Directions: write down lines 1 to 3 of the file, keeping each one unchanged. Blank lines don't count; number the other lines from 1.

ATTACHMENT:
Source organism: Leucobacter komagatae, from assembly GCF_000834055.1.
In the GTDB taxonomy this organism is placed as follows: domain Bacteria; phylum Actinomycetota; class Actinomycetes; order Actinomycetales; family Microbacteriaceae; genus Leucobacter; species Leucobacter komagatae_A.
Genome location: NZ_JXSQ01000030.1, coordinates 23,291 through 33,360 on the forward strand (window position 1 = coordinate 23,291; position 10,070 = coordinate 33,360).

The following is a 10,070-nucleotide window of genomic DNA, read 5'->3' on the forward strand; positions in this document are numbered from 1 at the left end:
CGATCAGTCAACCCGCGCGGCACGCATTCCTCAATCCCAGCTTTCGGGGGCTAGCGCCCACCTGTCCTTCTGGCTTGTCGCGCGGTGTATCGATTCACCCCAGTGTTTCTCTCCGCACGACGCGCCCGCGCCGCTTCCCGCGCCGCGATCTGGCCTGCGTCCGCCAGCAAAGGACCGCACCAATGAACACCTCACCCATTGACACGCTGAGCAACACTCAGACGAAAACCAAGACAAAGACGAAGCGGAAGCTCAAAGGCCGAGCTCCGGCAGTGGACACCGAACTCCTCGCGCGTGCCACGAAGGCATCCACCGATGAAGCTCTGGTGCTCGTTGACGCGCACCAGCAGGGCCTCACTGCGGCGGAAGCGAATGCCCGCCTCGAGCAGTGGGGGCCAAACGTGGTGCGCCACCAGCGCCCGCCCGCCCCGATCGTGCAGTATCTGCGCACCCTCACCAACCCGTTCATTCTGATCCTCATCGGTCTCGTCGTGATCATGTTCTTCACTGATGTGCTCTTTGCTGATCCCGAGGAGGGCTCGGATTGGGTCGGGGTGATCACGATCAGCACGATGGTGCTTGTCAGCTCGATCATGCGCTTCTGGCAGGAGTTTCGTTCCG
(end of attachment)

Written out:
Source organism: Leucobacter komagatae, from assembly GCF_000834055.1.
In the GTDB taxonomy this organism is placed as follows: domain Bacteria; phylum Actinomycetota; class Actinomycetes; order Actinomycetales; family Microbacteriaceae; genus Leucobacter; species Leucobacter komagatae_A.
Genome location: NZ_JXSQ01000030.1, coordinates 23,291 through 33,360 on the forward strand (window position 1 = coordinate 23,291; position 10,070 = coordinate 33,360).